With my shyness overpowering me, I repeated the same mistake on the 5th day as well. But now, it wasn’t going to be as easy as 200 somersaults. “You never learn, do you?” one of the seniors said. His tone made me realize that nothing is going to be the same anymore. The seniors pinned me to a nearby tree and assaulted me sexually. The acts that they carried out were something I pray no one should ever go through. That night, was the first time ever, that I had a physical thing with a guy. Definitely not something that I had imagined of but, it happened. A night that was now going to be my worst nightmare.

Sexual assault : Image representational

Somehow I wanted to get over everything that had happened to me at NCC but I couldn’t find any way out, and that was where I started drinking alcohol. The horrors of that night wouldn’t leave me. Even when I stood 70th in the entire country for IIHM, I couldn’t claim my seat in the institution as I was too scared to go through a mandatory physical test for the admission. The impact of that one night was such, that I discontinued my studies and started working. With the money chipping in from various jobs, I started drinking heavily and made a wall around me surrounded with so called ‘friends’ and ‘lovers’. All of those illusions seemed perfect in my drunk state.

Till the year 2008 I had absolutely no idea about the activities carried out by the community as a whole. Somehow I started getting in touch with members of the community and life seemed to change for better. By the year 2010, I had mustered courage and began talking to people who were around me. To my surprise I felt that I was not alone. It was the best feeling in the world.

The year 2013 was the biggest turning point of my life. In the same year I acquired a job in one of the most prestigious teaching institutions of India and the best part was that I didn’t have to be in the closet in front of my colleagues. The management also was so supportive of me and encouraged me to be myself. Post this, in February I attended the pride in Hyderabad and then it was time for the mask to fall off at my home.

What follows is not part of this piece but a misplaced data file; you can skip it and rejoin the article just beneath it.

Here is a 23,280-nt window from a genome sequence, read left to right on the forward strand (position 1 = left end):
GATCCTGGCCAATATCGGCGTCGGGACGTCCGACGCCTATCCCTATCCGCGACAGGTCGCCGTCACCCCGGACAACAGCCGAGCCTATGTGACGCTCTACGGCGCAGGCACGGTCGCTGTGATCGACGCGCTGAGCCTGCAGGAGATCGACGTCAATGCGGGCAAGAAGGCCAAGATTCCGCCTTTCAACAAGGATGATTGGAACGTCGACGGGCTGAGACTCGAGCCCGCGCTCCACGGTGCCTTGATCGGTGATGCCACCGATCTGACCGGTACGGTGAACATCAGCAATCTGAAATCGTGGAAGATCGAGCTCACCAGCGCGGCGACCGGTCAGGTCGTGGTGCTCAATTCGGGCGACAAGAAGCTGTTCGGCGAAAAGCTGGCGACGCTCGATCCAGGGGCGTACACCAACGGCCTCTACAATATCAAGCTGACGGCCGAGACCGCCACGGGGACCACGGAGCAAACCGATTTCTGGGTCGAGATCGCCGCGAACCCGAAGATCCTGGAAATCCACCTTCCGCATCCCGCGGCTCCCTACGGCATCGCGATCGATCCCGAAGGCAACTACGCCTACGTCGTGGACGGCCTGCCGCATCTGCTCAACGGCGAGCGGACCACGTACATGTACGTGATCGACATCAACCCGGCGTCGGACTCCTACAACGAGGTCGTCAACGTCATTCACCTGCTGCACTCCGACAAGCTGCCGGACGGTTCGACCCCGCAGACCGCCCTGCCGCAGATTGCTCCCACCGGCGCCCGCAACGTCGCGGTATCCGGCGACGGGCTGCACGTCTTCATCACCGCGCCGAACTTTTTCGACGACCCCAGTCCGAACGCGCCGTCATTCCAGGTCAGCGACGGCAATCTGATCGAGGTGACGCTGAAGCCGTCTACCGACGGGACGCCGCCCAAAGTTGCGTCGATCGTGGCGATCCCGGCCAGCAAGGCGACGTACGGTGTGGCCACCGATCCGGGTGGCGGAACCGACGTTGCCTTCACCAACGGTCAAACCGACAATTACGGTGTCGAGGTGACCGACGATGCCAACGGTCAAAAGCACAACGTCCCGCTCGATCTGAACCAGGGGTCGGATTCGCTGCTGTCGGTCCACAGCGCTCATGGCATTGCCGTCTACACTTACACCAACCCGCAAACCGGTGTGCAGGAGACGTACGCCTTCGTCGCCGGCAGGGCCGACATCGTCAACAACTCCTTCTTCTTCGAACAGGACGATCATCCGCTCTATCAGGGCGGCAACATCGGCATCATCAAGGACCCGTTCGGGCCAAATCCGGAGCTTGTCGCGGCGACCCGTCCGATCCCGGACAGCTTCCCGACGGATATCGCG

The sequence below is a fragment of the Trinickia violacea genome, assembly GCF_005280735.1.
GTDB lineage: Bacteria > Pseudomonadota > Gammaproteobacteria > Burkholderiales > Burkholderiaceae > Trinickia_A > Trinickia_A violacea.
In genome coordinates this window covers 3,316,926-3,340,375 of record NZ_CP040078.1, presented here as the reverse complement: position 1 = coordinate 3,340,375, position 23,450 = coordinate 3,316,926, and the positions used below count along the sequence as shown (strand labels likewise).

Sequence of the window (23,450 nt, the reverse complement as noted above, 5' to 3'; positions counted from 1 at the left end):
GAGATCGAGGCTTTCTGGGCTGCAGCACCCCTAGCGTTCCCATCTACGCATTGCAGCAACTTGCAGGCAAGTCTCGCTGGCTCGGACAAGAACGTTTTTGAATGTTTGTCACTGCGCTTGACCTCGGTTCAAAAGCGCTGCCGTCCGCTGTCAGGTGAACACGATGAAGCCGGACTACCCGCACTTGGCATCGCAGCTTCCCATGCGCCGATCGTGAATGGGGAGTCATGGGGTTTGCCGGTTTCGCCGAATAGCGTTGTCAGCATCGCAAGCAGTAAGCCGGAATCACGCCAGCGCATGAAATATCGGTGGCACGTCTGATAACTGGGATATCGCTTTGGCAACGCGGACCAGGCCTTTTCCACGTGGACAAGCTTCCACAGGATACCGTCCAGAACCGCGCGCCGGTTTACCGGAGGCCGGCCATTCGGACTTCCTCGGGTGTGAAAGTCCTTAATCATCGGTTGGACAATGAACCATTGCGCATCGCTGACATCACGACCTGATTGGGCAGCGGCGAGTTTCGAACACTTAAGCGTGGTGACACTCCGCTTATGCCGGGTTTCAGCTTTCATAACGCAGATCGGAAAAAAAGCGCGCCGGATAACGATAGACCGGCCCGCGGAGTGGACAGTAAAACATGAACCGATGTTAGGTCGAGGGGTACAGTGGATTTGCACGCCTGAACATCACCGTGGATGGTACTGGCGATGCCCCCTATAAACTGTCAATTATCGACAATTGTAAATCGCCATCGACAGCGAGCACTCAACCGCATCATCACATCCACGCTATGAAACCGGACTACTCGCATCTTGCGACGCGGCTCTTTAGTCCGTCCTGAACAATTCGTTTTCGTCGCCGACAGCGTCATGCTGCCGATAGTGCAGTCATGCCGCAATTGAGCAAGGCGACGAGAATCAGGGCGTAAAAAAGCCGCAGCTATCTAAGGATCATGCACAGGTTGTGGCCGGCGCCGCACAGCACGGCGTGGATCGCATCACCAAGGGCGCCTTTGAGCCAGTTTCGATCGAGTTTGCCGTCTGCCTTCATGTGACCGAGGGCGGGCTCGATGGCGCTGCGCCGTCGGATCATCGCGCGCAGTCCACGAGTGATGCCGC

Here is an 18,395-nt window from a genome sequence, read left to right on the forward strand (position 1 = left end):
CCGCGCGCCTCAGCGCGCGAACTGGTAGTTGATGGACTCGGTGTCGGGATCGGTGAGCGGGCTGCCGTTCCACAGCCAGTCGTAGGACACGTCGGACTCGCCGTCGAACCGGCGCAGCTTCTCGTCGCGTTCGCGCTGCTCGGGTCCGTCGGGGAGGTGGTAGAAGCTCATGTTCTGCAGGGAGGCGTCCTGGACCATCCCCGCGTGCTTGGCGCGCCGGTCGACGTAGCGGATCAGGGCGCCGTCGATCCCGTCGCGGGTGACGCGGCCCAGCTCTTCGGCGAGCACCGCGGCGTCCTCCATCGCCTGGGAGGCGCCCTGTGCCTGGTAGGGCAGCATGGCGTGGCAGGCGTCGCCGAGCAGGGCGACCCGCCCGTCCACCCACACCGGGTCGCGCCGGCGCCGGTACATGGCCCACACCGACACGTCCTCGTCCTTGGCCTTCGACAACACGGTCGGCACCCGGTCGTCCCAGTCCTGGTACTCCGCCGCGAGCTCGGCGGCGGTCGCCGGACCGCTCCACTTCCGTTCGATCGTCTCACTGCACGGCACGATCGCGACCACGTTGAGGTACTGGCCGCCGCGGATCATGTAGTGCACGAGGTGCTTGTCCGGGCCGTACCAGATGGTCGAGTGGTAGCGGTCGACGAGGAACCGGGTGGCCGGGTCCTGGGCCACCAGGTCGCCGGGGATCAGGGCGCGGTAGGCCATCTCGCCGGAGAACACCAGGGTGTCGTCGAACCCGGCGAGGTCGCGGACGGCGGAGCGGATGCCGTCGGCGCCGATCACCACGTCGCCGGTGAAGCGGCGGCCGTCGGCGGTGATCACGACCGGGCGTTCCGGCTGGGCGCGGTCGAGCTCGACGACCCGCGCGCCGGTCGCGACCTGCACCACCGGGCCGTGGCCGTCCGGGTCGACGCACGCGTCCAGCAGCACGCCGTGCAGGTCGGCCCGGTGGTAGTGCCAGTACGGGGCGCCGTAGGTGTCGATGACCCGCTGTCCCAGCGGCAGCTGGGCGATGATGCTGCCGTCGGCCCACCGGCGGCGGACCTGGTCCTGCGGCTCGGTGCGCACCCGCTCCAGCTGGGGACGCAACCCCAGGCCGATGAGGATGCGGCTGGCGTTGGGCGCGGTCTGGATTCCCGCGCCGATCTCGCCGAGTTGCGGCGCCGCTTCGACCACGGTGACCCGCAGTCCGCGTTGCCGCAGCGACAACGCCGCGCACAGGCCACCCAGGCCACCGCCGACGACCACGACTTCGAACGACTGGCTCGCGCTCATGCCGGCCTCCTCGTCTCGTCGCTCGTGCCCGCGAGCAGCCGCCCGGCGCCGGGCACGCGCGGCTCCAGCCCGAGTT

Me and my dad were on one of our regular evening strolls when he asked, “do you want to talk about something?” I was puzzled and simply countered him asking, “what?!” I guess so he couldn’t keep it in anymore and asked me upfront, “Are you a homo!?” I honestly wanted to laugh at his use of the word in such a typical manner, but couldn’t for I had understood the depth of the situation and instead said, “No dad, I am not a ‘homo’, I am gay…”

That didn’t go very well & left me homeless. With no where to go, no roof over my head and just 200 rupees in my pocket and some pairs of clothes, I stayed in a Gurudwara for four days, eating only one full meal a day. Soon I moved in a cute little one-BHK and started living my life. It was 24th February, my birthday and for the 1st time, I was alone on my special day. It was then that I realized how much I was missing my family.

Homelessness: Image representational

A few months later I received a call from my parents to inform me that, my younger sister is getting married to someone out of the caste and I was responsible for it. They justified it by saying that it was my ‘wild behavior’ that led her as well to cross the line. The call was made to blame me, but actually to invite me for her wedding.